These amendments are still in draft form and it is uncertain what final form they will take – whether they will remain the same, be stronger, or weaker.4 However, the move to revise animal protection laws in light of scientific evidence to include important species-specific needs — beyond the bare minimum needed for survival, like food and water — is undoubtedly a step in the right direction. One hopes Germany’s amendments, and the debates they have sparked, will also serve an educational function by raising societal awareness that, in the words of Minister Klöckner, “dogs are not cuddly toys.” They have their own needs which must be taken into account by individual caregivers and the legal system.
- “What you need to know about the ‘mandatory walk’ for dogs.” Der Spiegel. August 19, 2020. [translated to English with google Translate]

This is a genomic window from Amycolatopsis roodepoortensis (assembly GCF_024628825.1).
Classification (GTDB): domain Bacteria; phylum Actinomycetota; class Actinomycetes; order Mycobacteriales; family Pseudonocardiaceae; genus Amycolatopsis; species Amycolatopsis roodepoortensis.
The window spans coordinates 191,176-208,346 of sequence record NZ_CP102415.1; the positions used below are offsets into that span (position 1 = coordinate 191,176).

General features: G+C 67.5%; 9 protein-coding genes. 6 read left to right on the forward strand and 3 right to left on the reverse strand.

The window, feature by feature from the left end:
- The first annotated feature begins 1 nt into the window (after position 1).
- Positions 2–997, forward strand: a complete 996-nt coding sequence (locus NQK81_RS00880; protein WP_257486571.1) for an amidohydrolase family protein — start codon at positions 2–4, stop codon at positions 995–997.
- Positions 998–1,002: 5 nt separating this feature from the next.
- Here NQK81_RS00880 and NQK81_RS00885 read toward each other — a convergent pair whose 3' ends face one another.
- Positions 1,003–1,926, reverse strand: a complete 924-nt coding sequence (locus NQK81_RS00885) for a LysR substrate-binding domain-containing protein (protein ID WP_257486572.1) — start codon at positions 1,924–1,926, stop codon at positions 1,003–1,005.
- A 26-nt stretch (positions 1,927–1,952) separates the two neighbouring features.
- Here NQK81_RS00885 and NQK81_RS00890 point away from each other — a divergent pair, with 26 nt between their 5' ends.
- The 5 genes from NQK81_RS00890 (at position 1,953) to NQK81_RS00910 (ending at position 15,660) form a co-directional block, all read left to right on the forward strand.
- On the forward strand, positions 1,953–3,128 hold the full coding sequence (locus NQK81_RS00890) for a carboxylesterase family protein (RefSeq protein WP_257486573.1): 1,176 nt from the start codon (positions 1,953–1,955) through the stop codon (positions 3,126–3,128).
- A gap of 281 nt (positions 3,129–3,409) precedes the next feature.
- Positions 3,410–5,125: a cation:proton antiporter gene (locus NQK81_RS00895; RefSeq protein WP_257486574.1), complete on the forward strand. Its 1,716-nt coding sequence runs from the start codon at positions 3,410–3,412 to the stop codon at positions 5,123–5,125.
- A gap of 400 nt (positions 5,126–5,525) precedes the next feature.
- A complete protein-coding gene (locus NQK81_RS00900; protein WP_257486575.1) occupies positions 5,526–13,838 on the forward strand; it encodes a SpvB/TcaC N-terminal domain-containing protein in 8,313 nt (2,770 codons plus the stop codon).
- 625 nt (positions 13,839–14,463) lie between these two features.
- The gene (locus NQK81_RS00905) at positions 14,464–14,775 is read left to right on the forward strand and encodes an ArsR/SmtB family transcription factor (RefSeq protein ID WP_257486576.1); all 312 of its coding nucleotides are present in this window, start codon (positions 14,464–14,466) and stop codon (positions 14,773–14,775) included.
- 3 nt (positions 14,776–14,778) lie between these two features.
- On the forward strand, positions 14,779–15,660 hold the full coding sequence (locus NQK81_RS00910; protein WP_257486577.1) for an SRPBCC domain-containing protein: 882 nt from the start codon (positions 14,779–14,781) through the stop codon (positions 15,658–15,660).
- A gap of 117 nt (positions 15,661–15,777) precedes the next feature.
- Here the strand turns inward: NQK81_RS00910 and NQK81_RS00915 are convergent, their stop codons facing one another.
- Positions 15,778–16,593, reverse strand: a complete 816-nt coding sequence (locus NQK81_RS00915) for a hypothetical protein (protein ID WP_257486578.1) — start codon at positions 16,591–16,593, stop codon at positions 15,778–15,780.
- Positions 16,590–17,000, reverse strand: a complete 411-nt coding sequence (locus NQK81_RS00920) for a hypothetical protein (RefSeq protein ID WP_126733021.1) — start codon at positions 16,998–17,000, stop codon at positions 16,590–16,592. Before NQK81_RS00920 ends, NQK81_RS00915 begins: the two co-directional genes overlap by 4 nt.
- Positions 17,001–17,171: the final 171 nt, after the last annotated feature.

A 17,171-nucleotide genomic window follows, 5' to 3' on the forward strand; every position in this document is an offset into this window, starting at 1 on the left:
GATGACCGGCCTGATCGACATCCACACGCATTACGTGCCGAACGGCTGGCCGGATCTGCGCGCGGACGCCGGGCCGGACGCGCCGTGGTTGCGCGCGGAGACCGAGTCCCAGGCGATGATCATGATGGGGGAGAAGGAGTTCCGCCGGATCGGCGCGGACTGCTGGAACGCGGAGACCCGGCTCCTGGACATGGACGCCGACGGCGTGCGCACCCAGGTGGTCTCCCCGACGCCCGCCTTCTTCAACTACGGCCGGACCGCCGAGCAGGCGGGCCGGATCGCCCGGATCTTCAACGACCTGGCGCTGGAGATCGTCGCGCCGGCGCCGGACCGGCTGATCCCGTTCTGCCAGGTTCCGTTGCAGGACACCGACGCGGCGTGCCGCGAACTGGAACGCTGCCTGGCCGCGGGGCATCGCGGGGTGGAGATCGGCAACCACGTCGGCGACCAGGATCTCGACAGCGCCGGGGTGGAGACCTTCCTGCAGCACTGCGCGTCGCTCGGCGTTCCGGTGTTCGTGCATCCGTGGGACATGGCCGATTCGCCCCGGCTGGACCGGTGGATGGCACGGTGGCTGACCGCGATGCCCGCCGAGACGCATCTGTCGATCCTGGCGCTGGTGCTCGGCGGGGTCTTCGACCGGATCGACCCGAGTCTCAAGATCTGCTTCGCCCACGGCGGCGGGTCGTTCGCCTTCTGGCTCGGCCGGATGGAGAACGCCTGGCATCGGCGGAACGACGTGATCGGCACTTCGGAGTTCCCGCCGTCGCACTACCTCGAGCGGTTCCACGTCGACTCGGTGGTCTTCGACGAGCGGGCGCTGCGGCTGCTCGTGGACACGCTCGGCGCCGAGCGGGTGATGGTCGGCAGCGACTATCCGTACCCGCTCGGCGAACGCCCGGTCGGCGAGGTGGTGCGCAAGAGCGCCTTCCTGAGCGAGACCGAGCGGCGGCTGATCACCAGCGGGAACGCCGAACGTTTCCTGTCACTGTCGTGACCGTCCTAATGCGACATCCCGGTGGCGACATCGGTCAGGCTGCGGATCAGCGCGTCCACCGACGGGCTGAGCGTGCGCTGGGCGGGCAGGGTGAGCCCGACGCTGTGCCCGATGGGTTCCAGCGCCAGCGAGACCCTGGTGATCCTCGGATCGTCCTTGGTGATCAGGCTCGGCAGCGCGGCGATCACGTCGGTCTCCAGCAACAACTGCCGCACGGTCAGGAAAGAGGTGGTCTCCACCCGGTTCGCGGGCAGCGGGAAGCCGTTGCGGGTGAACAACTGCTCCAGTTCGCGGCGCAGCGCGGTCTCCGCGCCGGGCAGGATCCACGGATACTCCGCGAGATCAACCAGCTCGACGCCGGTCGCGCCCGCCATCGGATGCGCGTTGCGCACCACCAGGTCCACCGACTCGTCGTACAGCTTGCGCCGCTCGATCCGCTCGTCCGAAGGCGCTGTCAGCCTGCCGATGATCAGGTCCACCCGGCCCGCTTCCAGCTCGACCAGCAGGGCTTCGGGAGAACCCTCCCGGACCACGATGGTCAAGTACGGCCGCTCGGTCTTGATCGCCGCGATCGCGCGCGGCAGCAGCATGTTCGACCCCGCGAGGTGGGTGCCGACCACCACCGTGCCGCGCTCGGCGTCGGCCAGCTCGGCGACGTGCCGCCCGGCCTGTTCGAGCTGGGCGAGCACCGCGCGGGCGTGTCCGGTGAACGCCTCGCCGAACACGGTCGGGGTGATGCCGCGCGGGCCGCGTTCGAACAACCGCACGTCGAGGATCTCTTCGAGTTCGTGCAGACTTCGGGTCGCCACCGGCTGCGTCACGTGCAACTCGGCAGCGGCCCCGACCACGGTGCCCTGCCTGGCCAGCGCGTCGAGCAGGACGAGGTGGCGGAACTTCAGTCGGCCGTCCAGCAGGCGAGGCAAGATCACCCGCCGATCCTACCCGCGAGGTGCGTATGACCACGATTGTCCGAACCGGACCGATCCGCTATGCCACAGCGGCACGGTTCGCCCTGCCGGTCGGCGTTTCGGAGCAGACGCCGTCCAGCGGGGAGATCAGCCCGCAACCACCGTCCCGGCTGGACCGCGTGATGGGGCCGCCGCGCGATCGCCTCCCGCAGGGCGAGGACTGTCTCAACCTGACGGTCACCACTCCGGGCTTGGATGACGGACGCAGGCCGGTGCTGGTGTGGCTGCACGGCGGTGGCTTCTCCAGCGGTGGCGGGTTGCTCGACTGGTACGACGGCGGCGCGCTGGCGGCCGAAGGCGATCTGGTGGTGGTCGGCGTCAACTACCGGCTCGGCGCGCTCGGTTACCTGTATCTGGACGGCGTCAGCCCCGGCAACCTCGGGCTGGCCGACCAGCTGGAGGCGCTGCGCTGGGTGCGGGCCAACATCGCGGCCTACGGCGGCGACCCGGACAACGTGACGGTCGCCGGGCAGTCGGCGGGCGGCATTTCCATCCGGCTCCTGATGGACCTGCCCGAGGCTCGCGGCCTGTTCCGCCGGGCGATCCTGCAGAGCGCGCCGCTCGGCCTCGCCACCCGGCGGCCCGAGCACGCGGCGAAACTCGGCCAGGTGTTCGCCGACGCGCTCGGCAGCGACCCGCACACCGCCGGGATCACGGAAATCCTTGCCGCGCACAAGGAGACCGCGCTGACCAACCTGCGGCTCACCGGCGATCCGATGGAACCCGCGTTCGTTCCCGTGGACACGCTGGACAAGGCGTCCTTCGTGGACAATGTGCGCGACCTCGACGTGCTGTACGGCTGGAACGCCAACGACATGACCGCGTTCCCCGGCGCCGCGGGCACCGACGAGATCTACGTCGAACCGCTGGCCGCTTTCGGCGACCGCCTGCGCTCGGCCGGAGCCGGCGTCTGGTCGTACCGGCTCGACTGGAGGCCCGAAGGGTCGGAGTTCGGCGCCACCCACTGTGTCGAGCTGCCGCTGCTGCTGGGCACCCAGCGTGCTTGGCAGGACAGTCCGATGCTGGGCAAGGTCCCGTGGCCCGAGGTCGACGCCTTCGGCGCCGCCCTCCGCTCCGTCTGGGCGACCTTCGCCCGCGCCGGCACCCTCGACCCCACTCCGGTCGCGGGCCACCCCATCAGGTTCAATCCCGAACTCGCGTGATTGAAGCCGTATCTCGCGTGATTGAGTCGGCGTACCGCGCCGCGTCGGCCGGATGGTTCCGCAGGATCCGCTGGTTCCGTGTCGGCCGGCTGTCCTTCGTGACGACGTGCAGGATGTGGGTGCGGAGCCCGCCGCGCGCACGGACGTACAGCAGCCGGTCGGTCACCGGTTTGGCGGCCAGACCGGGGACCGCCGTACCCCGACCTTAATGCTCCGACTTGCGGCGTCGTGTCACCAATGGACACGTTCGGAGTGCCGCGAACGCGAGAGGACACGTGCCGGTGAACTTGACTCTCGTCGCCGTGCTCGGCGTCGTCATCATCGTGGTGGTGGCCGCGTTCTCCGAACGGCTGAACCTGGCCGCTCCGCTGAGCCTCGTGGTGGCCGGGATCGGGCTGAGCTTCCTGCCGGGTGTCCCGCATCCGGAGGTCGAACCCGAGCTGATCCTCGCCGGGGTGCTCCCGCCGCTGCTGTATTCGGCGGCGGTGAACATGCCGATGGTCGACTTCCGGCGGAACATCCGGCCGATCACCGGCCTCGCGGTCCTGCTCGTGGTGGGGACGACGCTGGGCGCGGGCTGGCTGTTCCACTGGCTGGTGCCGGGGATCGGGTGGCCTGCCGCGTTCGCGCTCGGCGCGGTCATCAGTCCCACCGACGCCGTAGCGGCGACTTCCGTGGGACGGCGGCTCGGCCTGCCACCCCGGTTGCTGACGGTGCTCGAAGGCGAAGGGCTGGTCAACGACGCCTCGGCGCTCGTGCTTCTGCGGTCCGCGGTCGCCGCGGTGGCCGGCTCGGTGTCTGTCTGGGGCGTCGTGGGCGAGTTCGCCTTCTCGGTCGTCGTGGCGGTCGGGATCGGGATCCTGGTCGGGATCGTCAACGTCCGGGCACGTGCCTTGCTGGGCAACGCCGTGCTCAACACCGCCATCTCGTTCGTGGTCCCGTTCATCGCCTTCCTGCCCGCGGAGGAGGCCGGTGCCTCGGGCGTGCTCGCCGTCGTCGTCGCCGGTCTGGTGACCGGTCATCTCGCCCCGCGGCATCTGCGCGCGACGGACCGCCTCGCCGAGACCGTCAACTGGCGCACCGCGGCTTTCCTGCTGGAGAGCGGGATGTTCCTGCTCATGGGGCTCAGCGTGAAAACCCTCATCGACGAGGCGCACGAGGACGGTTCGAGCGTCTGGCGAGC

- Connolly, Kate. “Germans must walk their dogs twice a day, new law will say.” The Guardian. August 19, 2020.
- The German Animal Welfare Association “was founded in 1881 as an umbrella organization for animal welfare associations and animal shelters in Germany. . . . It is Europe’s largest animal and nature conservation umbrella organization and represents the interests of more than 800,000 animal rights activists from all parts of Germany.”
- Translation of the German word “folter.”
- Klöckner noted the proposed amendments are stricter than the EU’s regulations.
- Final drafts of the amendments are expected by early 2021.